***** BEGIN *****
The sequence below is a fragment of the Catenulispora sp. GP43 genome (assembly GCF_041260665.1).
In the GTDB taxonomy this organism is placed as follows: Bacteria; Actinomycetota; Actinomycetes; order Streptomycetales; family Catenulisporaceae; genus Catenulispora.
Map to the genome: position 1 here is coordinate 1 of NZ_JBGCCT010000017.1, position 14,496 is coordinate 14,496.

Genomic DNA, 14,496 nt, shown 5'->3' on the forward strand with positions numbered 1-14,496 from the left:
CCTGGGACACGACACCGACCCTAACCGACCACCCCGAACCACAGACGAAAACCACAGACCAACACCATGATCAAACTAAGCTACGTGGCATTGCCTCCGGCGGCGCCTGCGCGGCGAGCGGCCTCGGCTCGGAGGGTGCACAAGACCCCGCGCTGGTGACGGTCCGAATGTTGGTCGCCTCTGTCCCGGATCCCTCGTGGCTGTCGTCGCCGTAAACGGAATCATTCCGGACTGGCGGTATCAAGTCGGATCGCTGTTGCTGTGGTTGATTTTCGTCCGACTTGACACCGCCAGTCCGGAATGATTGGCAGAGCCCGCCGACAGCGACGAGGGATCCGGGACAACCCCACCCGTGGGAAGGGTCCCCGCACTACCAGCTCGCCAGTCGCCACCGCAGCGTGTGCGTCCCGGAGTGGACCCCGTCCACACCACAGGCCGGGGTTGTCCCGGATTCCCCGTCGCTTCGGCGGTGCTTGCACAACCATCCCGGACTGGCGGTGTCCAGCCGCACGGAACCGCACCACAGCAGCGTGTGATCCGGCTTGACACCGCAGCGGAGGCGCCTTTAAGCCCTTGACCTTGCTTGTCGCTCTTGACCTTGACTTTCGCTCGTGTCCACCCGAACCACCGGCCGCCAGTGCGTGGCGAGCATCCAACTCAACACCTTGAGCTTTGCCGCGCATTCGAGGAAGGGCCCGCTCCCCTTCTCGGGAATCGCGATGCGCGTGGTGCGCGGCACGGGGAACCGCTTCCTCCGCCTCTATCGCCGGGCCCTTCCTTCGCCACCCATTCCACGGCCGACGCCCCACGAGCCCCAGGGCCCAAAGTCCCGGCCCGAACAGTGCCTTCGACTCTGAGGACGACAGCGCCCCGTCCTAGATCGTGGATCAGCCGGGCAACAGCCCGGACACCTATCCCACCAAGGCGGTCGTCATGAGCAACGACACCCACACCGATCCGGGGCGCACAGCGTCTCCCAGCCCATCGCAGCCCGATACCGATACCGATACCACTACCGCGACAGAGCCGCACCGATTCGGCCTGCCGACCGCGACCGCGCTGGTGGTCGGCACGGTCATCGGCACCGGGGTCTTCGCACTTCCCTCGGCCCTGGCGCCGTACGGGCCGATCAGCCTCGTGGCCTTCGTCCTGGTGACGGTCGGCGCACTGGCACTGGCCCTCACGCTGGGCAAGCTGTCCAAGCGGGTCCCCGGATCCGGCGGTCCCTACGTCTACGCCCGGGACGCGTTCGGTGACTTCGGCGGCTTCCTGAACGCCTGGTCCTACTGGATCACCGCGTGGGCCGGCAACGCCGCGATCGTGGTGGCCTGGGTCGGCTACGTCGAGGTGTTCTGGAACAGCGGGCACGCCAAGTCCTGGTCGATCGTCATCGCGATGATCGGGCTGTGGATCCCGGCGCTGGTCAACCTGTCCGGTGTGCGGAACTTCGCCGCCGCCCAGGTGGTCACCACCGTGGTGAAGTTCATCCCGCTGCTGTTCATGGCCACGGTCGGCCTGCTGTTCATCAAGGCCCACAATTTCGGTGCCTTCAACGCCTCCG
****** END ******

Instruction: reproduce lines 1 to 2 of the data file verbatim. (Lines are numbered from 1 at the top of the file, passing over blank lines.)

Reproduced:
The sequence below is a fragment of the Catenulispora sp. GP43 genome (assembly GCF_041260665.1).
In the GTDB taxonomy this organism is placed as follows: Bacteria; Actinomycetota; Actinomycetes; order Streptomycetales; family Catenulisporaceae; genus Catenulispora.